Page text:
Discover who made your clothes, share their stories, and find out how you can influence global change.

17,115 enrolled on this course

Who Made My Clothes?
  • Duration3 weeks
  • Weekly study4 hours
  • LearnFree
  • Extra BenefitsFrom $59Find out more

Lift the lid on the global fashion industry

Do you ever think about where your clothes come from, who made them, how and at what cost?

Created with Fashion Revolution - a global movement for transparency catalysed by the fatal Rana Plaza garment factory collapse in Bangladesh - this course lifts the lid on the global fashion industry.

We will share with you a variety of simple techniques to find the answer yourself, and to use your findings to press the fashion industry to value people, the environment, creativity and profit in equal measure. It will encourage us to question what we, as active global citizens, can do to enable change.

Skip to 0 minutes and 13 seconds Hi. My name’s Ian Cook. I’m an associate professor of geography at the University of Exeter. I’m CEO of the spoof shopping website, followthethings.com and I’m also a member of the global coordination team at Fashion Revolution. I research the ways in which filmmakers, artists, activists, and journalists encourage people to think about the people who make the things that they buy and the impact that this work has. I’ve taught hundreds of students to think of international trade as the social relationships between people who make and buy everyday things. I tell them it’s easy to criticise other people’s choices.

Skip to 0 minutes and 44 seconds But when you learn to find out who’s made your things, you can bring to life relationships you didn’t know you had with people that you’ve never met. So what effects would these revelations have on you and the people with whom you share them? That’s where this course will take you– through your clothes, maybe the ones you’re wearing right now. This course has been created with Fashion Revolution. It’s call to arms since the deadly Rana Plaza collapse in Bangladesh in April 2013 is, who made my clothes? So far, Fashion Revolution has been encouraging people to ask this question of brands and retailers. It’s been their responsibility to come up with the answers.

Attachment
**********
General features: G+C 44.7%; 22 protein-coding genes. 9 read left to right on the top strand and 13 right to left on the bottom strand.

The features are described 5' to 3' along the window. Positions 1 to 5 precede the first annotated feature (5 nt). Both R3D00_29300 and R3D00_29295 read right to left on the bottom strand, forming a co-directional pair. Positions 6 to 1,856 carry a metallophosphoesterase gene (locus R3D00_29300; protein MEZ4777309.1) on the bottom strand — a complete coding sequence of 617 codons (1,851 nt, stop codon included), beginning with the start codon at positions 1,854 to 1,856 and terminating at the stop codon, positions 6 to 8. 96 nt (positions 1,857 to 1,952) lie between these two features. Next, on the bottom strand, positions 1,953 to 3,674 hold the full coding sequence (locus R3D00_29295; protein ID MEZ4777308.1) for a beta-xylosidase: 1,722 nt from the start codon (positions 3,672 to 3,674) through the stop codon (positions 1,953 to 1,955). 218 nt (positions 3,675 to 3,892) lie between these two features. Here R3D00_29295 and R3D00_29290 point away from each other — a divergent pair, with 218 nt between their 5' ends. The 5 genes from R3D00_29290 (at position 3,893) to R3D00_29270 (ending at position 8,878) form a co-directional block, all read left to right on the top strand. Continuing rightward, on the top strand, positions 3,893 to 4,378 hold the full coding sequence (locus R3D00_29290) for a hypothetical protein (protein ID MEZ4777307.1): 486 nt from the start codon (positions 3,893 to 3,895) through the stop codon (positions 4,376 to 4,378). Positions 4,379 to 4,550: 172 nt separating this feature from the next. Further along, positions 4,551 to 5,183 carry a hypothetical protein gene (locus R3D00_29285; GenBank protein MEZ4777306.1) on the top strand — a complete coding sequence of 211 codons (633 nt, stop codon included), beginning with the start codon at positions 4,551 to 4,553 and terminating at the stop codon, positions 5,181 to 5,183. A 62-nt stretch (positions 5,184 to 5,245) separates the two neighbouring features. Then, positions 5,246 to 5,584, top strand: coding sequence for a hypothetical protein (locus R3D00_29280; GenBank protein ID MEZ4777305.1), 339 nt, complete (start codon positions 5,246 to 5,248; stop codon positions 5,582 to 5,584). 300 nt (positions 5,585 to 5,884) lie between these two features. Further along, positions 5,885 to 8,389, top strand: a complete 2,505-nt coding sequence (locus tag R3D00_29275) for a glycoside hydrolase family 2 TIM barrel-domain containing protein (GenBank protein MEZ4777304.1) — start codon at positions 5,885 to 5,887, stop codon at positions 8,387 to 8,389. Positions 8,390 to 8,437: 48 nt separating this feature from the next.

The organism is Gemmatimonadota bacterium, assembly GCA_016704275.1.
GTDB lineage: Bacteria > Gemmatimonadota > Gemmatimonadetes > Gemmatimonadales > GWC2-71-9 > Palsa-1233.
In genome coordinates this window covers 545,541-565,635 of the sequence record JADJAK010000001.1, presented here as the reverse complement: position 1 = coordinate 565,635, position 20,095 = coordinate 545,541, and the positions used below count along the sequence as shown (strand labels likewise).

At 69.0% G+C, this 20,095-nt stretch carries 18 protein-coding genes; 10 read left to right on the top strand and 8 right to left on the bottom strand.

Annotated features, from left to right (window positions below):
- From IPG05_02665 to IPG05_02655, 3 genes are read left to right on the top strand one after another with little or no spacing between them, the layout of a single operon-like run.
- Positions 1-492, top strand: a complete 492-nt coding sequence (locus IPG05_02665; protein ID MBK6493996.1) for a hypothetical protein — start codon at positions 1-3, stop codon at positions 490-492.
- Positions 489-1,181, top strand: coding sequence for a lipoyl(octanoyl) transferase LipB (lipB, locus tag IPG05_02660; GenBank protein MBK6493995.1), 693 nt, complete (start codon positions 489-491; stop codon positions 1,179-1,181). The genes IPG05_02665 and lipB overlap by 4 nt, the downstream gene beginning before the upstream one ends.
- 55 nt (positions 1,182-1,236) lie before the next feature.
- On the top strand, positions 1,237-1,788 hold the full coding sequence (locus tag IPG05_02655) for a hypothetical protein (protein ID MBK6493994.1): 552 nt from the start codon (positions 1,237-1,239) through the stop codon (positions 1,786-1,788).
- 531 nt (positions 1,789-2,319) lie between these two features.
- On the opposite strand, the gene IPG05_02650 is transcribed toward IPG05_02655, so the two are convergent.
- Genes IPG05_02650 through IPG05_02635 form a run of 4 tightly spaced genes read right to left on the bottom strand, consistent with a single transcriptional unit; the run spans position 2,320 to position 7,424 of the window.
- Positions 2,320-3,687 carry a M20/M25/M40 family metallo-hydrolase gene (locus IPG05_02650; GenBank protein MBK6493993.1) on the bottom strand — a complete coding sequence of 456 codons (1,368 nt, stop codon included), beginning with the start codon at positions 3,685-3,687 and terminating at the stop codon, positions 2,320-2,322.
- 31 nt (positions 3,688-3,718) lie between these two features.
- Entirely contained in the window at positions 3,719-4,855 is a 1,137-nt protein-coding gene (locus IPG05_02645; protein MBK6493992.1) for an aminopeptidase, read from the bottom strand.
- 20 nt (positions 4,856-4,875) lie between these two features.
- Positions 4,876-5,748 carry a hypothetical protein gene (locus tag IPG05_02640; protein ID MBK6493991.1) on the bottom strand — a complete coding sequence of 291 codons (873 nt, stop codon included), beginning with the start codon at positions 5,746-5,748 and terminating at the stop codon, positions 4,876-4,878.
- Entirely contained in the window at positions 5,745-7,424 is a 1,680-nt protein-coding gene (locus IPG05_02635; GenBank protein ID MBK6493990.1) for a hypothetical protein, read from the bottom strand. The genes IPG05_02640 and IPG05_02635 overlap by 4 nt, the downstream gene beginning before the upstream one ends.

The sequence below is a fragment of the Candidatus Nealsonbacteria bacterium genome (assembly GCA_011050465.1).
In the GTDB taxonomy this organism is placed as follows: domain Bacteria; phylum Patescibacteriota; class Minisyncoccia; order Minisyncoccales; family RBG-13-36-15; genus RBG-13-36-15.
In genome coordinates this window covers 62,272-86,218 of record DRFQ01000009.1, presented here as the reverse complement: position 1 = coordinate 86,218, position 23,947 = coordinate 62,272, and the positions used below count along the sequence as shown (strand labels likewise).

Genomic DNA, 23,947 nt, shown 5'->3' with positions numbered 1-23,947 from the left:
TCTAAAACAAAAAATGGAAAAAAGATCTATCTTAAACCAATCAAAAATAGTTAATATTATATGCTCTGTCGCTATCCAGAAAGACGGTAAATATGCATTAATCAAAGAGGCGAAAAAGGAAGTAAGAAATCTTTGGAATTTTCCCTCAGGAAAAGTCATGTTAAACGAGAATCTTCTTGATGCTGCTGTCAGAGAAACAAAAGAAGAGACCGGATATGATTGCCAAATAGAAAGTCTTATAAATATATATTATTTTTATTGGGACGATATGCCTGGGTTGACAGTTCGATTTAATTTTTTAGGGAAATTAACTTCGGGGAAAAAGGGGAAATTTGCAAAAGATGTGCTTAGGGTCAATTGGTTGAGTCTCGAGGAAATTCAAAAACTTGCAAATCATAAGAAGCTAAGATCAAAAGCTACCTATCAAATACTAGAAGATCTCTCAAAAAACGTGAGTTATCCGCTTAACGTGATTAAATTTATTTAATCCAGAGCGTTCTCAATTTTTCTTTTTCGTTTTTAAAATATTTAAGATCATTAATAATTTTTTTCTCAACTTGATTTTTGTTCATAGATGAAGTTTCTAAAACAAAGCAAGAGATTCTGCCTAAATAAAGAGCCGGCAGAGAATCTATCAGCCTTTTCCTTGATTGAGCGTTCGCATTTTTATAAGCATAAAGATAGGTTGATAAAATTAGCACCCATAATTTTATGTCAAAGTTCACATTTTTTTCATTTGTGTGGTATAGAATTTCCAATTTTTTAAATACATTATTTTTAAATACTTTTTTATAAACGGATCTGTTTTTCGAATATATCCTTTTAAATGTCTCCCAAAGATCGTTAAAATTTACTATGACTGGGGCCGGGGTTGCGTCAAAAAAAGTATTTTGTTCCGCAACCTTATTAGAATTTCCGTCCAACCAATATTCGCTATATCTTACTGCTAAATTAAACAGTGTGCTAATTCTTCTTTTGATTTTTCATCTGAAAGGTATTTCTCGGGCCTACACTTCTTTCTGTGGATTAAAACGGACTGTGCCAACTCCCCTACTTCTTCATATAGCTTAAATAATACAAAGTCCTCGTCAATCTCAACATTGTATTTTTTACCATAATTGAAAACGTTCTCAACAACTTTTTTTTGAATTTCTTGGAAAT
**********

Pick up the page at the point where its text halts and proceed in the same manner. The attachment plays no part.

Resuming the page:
Skip to 1 minute and 18 seconds But by learning to become fashion detectives, we can find the answers for ourselves. From brands’ customer helplines, NGO reports, to journalists’ exposes, to the social media feeds of global unions, there’s plenty of information out there. But we’ll pass on some top tips to help you find your needle in this haystack. Taking a single item of your clothing, we’ll guide your research into where it was made, who made it, and what their lives and work are like. We’ll encourage you to think about sources and voices and how to balance educated guesswork and information in your research.

Skip to 1 minute and 50 seconds We’ll help you to make sense of and write creative and empathetic stories about the relationships that you find with the people who make your clothes. And we’ll finish by discussing how what you find and write can contribute to the fashion revolution movement and make a positive difference to workers working worldwide in the fashion industry. Our fantastic team will support and guide you through the course’s activities and discussions. Top student commodity detectives from the University of Exeter will act as the course’s mentors. They’ll be taking the course alongside you and answering questions on the course’s discussion boards. Inspirational members of Fashion Revolution’s global coordination team will be joining us to answer your questions in our weekly film feedback sessions.